College football is all about offense. Whether it’s Georgia Tech’s triple-option attack or Hawaii’s wide open passing game, each university has a system within which they operate, recruit and find an identity unique to their program.
In this week’s breakdown, we’re going to look at what makes the Oklahoma Sooners‘ quarterback position so successful. From a Heisman Trophy winner in Baker Mayfield to baseball prodigy Kyler Murray, the quarterback is the centerpiece of the Sooners’ offense, and that stems directly from the offensive genius of second-year head coach Lincoln Riley.
During his time as the offensive coordinator at East Carolina, Riley coached two quarterbacks in a five-year span — both of them, Dominique Davis and Shane Carden, combine to hold every single school passing record in a game, season and career. Carden became the Pirates’ all-time leading passer from 2012-2014 under Riley, and it’s not even close.
When Baker Mayfield left Oklahoma last season, many thought their offense would sputter and lose steam. Sorry to disappoint Big 12 fans, but the exact opposite has happened.
Oklahoma is averaging 567.5 total yards per game (15th in the nation) and scored 63 and 49 points in their first two games, respectively.
How do they do it? They have so many playmakers that playing quarterback at OU is like picking apples on a cool Fall day.
Take a look at Kyler Murray’s touchdown run on 1st and Goal:
The play starts with a motion behind the quarterback with two backs to either side of him. Immediately, the defense has to worry about the sideline-to-sideline speed of Marquise “Hollywood” Brown coming in motion.
Now, all the power is in Kyler Murray’s hands. The defensive end (circled) collapses down to cover a potential dive to the running back Trey Sermon. Murray sees this, keeps the ball and continues onto his next read.
Both the defensive end and linebacker have worked outside to respect the speed of Hollywood Brown — Oklahoma could throw a screen out of this action, or run an option with the wide receiver, if these two players don’t run towards the sideline.
Problem is, both UCLA defenders have turned their hips, bailed out, and it’s a wide-open walk into the end zone for Murray.
It helps that you have a professional baseball player with world-class speed at quarterback, but with action like this for the defense to deal with, the threat that Lincoln Riley’s offense presents can make the quarterback incidentally become the last priority.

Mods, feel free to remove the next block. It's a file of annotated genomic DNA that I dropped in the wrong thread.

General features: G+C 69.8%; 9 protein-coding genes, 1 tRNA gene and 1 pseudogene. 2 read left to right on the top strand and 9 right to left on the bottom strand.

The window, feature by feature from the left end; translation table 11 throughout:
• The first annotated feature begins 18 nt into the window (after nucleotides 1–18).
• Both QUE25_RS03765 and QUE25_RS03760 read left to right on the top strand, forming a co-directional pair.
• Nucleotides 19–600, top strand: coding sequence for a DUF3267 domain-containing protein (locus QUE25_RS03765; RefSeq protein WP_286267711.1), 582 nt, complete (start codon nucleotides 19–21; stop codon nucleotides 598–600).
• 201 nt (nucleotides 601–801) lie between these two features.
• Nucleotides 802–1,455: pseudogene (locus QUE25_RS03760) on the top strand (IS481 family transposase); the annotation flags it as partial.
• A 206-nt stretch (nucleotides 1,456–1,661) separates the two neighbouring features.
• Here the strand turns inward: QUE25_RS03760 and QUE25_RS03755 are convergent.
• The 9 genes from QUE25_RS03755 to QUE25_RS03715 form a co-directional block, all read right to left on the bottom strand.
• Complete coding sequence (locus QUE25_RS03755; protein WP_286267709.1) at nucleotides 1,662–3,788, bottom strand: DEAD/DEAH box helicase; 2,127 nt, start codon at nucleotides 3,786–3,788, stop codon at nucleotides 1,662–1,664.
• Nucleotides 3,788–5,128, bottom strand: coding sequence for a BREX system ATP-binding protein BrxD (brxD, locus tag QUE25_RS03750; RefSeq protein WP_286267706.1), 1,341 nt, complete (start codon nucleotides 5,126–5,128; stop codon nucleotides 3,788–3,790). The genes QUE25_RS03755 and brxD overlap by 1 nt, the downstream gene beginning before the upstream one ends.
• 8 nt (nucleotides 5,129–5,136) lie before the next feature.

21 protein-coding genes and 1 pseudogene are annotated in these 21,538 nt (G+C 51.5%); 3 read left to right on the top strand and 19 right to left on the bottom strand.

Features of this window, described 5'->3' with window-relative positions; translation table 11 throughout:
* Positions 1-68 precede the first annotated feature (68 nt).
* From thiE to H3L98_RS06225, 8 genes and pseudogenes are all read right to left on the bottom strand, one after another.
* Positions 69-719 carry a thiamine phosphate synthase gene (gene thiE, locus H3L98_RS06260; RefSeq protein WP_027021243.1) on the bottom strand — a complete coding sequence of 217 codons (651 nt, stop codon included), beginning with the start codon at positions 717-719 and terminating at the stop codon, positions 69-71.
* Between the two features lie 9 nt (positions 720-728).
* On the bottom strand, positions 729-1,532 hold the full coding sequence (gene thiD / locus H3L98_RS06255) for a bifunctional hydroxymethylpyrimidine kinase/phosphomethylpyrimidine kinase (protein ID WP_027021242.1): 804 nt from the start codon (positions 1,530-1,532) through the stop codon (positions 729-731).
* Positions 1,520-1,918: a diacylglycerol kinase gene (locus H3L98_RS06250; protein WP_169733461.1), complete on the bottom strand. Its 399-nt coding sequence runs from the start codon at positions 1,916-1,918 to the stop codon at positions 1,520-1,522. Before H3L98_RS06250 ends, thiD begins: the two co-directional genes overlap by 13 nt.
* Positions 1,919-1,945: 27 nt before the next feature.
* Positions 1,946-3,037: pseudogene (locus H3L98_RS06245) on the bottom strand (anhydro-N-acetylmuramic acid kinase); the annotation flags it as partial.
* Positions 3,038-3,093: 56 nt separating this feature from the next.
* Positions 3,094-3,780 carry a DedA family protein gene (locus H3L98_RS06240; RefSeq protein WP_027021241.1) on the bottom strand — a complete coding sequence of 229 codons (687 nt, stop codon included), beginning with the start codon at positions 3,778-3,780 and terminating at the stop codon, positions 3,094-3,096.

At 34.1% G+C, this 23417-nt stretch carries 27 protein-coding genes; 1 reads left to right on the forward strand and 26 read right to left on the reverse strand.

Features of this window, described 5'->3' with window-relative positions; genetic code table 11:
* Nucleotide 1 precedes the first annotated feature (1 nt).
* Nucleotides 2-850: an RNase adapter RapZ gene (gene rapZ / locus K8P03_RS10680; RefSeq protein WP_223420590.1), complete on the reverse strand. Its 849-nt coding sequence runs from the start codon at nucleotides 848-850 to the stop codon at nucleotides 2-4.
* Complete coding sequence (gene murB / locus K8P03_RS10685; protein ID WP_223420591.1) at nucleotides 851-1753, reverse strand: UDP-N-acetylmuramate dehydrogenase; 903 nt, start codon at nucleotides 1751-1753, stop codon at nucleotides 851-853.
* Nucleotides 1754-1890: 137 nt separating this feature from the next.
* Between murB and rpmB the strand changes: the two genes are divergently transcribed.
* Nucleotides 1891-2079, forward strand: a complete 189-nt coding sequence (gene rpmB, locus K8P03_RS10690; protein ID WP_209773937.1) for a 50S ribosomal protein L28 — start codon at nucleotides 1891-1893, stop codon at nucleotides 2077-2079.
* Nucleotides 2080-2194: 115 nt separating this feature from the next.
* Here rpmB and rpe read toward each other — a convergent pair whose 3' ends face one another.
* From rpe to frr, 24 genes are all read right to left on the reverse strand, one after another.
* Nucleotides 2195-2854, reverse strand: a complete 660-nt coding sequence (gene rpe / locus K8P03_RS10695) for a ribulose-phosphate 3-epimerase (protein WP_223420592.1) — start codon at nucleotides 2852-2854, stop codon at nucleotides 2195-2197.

Next, having exceptional arm talent is one thing, but being able to recognize coverage is even more important for a quarterback.
Oklahoma is going to run what’s called a “rub route” across the middle of the field with the receiver at the top of the picture, and the slot receiver coming underneath of him in front of the linebackers.
Right away, UCLA’s defense runs with the receivers, which signals that they’re matched up in man coverage. The key read for Murray, now, is going to be 6-foot-3 wide receiver A.D. Miller (highlighted in red).
As the play develops, the rub route in the middle of the field causes all kinds of confusion, and Miller continues his run directly behind that mess.
The UCLA linebacker is standing there flat-footed while Miller (now circled in yellow) beats the cornerback to the inside. The middle of the end zone is WIDE open, and the soon-to-be professional baseball player let’s his arm talent do the rest.
If you ever expect to keep pace with Oklahoma, you better do it by getting after Kyler Murray early in the game.
The Sooners can beat you in so many ways, and if they get out to a big lead, it’s game over. It’s going to be hard to slow them down, so you’d better plan to outshoot the defending Big 12 Champions.
Oklahoma’s offense is designed to work quickly, stretch the defense sideline to sideline, and they have a super-athlete in quarterback Kyler Murray orchestrating the entire thing.
Good luck, to the rest of the Big 12. You’re going to need it.